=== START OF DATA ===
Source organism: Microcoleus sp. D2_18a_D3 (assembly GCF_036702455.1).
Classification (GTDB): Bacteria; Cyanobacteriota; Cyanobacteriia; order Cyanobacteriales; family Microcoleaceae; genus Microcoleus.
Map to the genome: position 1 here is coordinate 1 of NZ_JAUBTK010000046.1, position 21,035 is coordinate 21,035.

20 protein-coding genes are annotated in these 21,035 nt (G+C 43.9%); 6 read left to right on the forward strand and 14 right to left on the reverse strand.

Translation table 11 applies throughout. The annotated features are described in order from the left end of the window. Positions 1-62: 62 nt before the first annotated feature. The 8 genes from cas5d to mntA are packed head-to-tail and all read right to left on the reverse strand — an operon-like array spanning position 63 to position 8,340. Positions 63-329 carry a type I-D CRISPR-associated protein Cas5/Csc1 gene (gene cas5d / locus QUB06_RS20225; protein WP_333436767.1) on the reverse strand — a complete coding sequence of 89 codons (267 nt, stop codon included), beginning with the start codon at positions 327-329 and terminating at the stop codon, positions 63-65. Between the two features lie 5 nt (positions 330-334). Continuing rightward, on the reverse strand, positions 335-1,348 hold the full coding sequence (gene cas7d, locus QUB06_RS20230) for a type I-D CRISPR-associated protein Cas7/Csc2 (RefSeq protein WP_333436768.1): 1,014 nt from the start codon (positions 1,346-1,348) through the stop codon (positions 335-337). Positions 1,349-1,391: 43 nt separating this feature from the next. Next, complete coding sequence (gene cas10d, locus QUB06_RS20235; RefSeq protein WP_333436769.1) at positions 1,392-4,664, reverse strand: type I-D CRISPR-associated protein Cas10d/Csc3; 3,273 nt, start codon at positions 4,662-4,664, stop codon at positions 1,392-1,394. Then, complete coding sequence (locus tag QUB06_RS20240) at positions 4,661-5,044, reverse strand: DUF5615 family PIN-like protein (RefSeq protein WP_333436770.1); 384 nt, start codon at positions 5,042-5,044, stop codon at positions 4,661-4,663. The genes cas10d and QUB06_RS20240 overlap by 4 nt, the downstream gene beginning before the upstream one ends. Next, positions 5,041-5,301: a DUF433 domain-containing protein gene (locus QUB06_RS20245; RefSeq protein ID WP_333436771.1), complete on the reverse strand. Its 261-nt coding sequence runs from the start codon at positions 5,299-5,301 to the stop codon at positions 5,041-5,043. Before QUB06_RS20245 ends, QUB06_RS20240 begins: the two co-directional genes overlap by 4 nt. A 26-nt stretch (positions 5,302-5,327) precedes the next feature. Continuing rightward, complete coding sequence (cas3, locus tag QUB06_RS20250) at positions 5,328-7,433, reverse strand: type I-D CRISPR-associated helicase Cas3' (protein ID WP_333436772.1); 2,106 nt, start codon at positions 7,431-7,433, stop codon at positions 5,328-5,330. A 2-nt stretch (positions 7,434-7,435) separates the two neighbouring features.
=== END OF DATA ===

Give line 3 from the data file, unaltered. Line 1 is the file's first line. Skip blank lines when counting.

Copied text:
Map to the genome: position 1 here is coordinate 1 of NZ_JAUBTK010000046.1, position 21,035 is coordinate 21,035.